The benefits of cuddling stuffed animals (for children and adults alike)
It's so cute when your little one is peacefully asleep with their favourite teddy bear. Have you ever wondered though what the benefits of stuffed toys are?
“For a child teddy bears tend to have positive associations." (Getty Images)
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When buying a toy for your child, do you buy it with a certain intention in mind? Or because it's a cute toy that'll make your baby happy?

Have you ever wondered why your little one is so calm when they play with their favourite stuffed toys?

We reached out to experts who answered these questions for us.

Not just a toy

Joburg-based psychologist, Tsholofelo Jood, says that stuffed toys are not just a cute toy: they are way more than that.

“Stuffed toys are psychologically important and were termed transitional objects by Dr. Donald Winnicott in 1953," Tsholofelo told Parent24. "The term transitional object captures how these toys give the child the opportunity to not solely depend on the adult caregiver for comfort and soothing."

She explained how the toy allows the child to explore receiving support outside the bounds of their relationship with the primary caregiver. A child’s sense of security and safety is imbued in this object, and so it becomes more than a mere toy.

Provides comfort in unfamiliar environments

Tsholofelo says young children learn to depend on the stuffed toy when they find themselves in distress, or during times of discomfort.

“A chosen stuffed toy fosters a sense of familiarity in unfamiliar environments. This settles a young child and makes the distress of an unfamiliar environment more bearable.”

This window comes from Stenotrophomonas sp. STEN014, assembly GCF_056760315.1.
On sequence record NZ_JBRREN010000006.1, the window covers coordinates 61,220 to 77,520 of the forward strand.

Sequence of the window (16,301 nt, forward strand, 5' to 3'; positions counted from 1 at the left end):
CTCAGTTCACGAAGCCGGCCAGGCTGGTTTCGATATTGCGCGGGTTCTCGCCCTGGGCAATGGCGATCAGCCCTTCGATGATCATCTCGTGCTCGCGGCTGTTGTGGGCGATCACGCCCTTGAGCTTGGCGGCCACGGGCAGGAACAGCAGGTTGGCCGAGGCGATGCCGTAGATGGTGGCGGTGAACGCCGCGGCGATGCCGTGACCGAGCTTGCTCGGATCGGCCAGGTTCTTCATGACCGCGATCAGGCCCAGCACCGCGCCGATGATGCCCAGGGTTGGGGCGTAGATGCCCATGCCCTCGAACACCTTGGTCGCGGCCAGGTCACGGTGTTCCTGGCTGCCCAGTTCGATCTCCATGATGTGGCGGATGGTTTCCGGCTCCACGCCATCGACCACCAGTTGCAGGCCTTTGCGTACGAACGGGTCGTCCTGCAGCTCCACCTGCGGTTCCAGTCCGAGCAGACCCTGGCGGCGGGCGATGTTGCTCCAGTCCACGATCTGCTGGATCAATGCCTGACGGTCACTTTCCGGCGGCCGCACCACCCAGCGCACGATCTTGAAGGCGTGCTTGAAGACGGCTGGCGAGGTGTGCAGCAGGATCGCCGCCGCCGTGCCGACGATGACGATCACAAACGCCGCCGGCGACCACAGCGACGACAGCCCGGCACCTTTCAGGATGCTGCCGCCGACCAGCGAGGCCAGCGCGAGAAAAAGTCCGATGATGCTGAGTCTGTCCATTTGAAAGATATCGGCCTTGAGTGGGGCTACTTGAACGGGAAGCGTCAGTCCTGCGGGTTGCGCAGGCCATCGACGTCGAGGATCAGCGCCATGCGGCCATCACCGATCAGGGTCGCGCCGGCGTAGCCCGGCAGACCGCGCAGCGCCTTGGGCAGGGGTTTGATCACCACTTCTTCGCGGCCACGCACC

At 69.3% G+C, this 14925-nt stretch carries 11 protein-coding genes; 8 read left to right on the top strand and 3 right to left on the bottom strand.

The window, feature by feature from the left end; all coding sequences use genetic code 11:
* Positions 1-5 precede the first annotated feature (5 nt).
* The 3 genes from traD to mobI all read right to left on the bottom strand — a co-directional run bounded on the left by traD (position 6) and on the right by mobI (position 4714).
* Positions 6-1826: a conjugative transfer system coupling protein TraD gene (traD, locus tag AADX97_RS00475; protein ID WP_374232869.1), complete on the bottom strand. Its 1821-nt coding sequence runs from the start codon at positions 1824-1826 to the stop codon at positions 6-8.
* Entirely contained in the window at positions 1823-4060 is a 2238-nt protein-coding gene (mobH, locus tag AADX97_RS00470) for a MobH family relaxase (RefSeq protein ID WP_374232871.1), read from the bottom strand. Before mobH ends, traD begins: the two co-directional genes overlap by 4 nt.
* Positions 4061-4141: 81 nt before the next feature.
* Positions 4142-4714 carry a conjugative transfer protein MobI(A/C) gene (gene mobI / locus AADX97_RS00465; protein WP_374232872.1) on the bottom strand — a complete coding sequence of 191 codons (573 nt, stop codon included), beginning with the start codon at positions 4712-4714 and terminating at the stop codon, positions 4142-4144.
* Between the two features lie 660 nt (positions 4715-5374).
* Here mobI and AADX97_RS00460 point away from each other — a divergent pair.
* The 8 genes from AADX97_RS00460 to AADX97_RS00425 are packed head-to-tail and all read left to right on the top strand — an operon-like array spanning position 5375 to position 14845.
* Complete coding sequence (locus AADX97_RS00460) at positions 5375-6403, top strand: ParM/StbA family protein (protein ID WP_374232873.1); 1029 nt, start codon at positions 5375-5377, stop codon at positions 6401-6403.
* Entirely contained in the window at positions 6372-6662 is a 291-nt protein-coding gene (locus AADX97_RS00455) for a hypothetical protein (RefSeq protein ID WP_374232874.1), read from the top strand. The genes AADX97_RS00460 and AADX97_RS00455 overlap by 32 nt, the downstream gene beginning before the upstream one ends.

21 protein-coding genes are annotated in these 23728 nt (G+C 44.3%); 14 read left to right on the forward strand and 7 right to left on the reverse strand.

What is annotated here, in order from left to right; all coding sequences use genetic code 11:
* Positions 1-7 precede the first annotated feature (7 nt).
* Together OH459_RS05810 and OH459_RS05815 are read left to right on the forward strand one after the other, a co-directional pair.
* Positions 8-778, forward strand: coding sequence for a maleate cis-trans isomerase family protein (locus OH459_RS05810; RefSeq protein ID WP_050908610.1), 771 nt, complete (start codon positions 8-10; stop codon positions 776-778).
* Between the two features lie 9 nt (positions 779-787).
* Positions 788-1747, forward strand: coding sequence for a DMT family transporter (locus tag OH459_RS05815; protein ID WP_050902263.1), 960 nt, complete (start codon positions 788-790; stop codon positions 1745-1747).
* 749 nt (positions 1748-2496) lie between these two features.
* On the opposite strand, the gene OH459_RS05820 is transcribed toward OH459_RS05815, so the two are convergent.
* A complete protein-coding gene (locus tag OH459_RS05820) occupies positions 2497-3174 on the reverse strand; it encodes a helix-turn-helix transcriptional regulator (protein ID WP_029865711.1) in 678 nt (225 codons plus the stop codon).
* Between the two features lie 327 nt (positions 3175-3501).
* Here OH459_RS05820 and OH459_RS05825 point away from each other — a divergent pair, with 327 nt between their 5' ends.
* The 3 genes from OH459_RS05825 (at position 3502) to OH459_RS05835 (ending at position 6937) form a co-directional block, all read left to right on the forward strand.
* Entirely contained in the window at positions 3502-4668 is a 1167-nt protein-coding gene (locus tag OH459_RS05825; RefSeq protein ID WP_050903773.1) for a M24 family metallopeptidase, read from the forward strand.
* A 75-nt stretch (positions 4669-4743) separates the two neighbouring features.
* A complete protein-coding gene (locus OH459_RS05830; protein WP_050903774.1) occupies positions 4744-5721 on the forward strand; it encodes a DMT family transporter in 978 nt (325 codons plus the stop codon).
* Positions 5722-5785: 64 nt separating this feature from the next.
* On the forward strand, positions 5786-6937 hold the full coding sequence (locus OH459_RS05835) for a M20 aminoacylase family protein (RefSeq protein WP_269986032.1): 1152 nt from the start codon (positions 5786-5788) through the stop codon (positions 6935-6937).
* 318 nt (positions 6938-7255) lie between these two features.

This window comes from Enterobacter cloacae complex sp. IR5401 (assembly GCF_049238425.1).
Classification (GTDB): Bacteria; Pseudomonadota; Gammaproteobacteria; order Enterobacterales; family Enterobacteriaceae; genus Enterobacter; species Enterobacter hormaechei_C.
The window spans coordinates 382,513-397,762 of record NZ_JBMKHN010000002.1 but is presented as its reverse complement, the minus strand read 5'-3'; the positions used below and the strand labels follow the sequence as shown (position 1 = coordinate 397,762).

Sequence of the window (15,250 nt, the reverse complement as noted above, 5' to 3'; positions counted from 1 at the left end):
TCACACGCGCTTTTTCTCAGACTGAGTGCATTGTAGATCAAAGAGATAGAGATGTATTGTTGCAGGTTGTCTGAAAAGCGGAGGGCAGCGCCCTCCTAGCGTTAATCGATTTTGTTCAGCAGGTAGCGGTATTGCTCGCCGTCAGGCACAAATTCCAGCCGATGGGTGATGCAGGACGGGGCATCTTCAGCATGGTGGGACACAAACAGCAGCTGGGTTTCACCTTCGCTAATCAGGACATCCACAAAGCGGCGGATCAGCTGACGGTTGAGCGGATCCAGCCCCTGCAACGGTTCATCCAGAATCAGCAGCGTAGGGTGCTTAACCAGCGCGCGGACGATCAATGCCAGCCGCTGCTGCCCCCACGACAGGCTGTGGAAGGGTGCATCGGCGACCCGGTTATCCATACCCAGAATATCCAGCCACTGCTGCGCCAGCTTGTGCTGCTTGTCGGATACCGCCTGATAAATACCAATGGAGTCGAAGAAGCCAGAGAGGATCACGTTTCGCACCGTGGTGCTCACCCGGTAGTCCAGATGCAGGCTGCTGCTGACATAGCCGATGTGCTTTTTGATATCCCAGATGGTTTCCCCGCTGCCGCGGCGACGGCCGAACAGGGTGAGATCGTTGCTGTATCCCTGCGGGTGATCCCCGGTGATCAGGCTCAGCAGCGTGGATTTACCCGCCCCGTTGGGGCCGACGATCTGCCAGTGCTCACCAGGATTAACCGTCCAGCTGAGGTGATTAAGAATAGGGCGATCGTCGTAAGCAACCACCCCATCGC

Fairuz Gaibie, a clinical psychologist from Cape Town, agrees that children often associate stuffed toys with positive occurrences.

“For children, a teddy bear tends to have additional positive associations, usually of the safety of home or caregivers. Therefore, children often feel better going to preschool or sleeping over somewhere unfamiliar if their teddies come along.”

Releases Oxytocin

Fairuz also says when we cuddle anything soft and comforting, like a teddy bear, it releases oxytocin.

This is a hormone that leaves us feeling calm and soothed.

We're hardwired to be more drawn toward soft and cuddly things, and this applies to both kids and adults.


Also read: Pregnancy hormones and what they do


Sentimental Value

For adults, many still have stuffed toys from their childhood days, but may feel embarrassed about this when there is absolutely no need to be.

Anything can hold symbolic and sentimental meaning to us - whether it is a rock or a necklace.

It is often not so much the actual object that is special to us, but what it represents and symbolises, and the memories it conjures.

Tsholofelo reiterates this point, saying “these stuffed toys hold a lot of sentimental value for young children, because of the emotional support they provide.”

Nurturing

Cuddling soft toys encourages children to be nurturing, which would also be the case if they cuddled with baby dolls.

The instinct to be gentle and caring is innate in children who are cared for gently, and when they cuddle their teddies, it is often an enacting of this instinct.

Many kids will make beds for their soft toys, "feed" them and host pretend tea parties for them.

Lastly, when a child is disregulated (tired, afraid or overstimulated), the softness of a teddy can serve as an effective soothing aid.

“Stuffed toys are soft and cuddly for a reason; they are useful for kids to negotiate difficult developmental challenges. Parents are encouraged to collaborate with their children when choosing these meaningful toys,” advises Tsholofelo.

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